By Robert H. Linnell
President Bush is working hard promoting his $726 billion tax cut law that he says will create one million new jobs. This large cut will not make it through Congress but the GOP is pushing hard for $550 billion which has been voted in the House. Meantime the Senate wants a $350 billion cut. It seems certain that a tax cut bill will be worked out and signed by the President in the next few weeks.
The President’s Council of Economic Advisors predicts if the tax cut is enacted it will create a million new jobs. The Council is, of course, part of the President’s office and its opinions must be viewed as having a political motive. The Council does not reveal the assumptions and methodology used in arriving at its job creation numbers. Even if the figures turn out to be correct, the cost per each job is over one-half million dollars. It might be cheaper to just give workers a pension for life requiring social service work such as building Habitat houses!
But many of the nation’s most distinguished economists and leading analysts say the tax cuts will create few, if any new jobs, would reduce long term growth and exacerbate an out-of-control federal debt.*
So where does the truth lie and what is likely to happen? Reducing taxes has been a defining issue for President Bush. In the 2000 campaign his major platform was based on a tax cut of close to $2 trillion (giving the surplus back to those who paid it) saying it would improve the economy and leave plenty of the alleged $5.6 trillion surplus to meet other national needs. But the economy tanked and the surplus that was never there became a deficit. The Bush campaign rhetoric on taxes and the economy has proven to be wrong and a disaster for the nation. The President says this is because of 9/11 and the war with Iraq but that is too simplistic an explanation. Total government debt this year will increase by over $500 billion, the largest in history and red ink will plague the nation as far as the eye can see. There is grave danger to the future of Social Security and Medicare as the baby boomers retire.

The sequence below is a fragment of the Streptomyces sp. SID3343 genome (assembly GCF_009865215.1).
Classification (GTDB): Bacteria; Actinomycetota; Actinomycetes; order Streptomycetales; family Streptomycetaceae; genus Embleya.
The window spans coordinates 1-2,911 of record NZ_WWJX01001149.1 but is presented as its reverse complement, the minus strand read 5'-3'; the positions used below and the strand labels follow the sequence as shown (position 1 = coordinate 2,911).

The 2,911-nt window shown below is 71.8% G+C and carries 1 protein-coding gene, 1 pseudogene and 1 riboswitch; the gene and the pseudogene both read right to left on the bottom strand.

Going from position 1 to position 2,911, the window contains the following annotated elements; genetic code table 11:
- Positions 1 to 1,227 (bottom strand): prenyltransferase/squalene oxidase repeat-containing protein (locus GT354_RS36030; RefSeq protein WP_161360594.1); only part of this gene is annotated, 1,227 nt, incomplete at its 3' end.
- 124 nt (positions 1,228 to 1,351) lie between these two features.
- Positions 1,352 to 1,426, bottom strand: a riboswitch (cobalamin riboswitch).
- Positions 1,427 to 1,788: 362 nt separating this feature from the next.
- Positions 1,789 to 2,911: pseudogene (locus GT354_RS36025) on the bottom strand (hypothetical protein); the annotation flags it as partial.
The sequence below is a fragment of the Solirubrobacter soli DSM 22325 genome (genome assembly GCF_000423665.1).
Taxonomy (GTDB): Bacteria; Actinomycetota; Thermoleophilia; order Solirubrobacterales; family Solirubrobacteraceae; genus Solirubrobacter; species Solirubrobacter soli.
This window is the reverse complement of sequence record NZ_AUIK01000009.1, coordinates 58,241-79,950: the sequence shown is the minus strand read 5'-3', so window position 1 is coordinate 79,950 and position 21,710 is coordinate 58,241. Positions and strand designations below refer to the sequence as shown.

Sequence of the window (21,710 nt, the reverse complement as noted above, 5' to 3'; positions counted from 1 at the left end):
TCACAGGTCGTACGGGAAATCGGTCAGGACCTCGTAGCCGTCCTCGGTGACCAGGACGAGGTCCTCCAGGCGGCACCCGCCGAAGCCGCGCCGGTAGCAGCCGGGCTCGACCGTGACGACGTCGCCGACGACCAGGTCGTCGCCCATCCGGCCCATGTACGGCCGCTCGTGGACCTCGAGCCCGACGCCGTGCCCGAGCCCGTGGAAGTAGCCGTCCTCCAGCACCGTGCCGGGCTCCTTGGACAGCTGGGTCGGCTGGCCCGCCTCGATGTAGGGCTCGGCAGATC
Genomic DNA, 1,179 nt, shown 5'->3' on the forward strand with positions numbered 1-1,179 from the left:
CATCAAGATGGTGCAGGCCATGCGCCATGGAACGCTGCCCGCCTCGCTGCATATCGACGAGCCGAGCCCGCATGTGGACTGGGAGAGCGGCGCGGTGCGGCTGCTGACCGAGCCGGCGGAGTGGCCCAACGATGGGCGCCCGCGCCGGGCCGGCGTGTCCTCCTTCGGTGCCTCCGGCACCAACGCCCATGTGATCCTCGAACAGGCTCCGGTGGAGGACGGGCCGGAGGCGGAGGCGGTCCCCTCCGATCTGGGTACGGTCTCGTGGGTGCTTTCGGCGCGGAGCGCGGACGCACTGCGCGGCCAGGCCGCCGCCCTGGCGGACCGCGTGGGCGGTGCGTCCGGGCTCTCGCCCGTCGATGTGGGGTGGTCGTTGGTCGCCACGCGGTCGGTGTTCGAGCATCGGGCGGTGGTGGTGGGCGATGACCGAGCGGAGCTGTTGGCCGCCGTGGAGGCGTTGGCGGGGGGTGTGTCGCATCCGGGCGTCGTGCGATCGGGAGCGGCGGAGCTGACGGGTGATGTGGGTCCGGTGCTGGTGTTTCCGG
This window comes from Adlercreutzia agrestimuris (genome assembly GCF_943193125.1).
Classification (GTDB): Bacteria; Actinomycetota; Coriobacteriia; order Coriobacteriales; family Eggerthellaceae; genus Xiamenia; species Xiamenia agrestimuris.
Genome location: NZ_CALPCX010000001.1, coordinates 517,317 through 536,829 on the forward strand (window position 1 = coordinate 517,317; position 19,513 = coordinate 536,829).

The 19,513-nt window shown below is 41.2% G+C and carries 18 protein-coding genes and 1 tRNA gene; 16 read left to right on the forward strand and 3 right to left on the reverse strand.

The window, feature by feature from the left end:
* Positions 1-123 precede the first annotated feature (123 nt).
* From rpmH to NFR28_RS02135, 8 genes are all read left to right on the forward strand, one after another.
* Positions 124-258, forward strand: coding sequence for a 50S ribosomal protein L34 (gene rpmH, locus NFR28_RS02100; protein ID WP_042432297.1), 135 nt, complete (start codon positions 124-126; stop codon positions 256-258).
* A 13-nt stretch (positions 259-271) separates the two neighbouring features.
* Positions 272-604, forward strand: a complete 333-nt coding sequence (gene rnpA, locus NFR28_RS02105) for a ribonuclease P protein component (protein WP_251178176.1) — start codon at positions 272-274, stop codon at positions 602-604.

A handful of Republican Senators are worried about the deficits and, in spite of threats from the White House, are holding out for $350 billion maximum tax cut. To achieve this the Senate will probably use a “sunset” gimmick, a favorite trick of the GOP Congress. This maneuver will cut some taxes now but then bring them back in two or three years, thus keeping the ten year cost down (but with the hope that political forces not to “increase” taxes will keep the cuts indefinitely). Even the latest $350 billion Senate bill would give an average $64,400, tax break in 2003 for those with incomes over $1 million and the middle income worker only gets an average of $233.**
Another analysis indicates that extending unemployment***, which President and the GOP have refused to consider, would be a very effective and low cost way to stimulate the economy.
The largest unintended consequence of more tax cuts is rarely mentioned. The dollar is weakening (worth less); that is, it takes more dollars to buy a Euro or a Yen, etc. American products are cheaper abroad since it takes less of their currency to buy our products. Nonetheless our trade deficit has reached record levels, we are buying more foreign goods than we sell abroad. Nothing new, we have had a trade deficit for years, but its growth is cause for alarm.
How is this deficit funded? We are selling America. About a third of federal marketable debt is owned by foreigners and they invest their extra dollars in our stock market. For the last three months foreigners have decreased their buying in the U.S. stock market by about a third, one factor in its poor performance and the dollar’s decline in value. We are very dependent on foreigners to support our growing deficit. David P. Bowers of Merrill Lynch says, “What the rest or the world is being asked to fund is very different from what they were being asked to fund three years ago. Three years ago they were being asked to fund a private sector miracle. Now they are being asked to fund Bush’s tax cuts and the war on Iraq.” Economist John P. Rathbone comments that the U.S. is “taking on the financial characteristics of a banana republic.” This is a terrible future for America. We don’t need any additional tax cuts. We need responsible government.
* Ten Noble prize winning economists, The Committee for Economic Development
(Business and Education leaders), International Monetary Fund, former government fiscal leaders, the (the non-partisan) Congressional Budget Office, even Federal Reserve leader Alan Greenspan.
** Center on Budget and Policy Priorities () and Urban Institiute-Brookings Institution Tax Policy Center (www.taxpolicycenter.org)
***Temporary Emergency Unemployment Compensation, a program providing income to those who have exhausted their regular unemployment.
“Reproduced with permission from: www.my-oped.com.”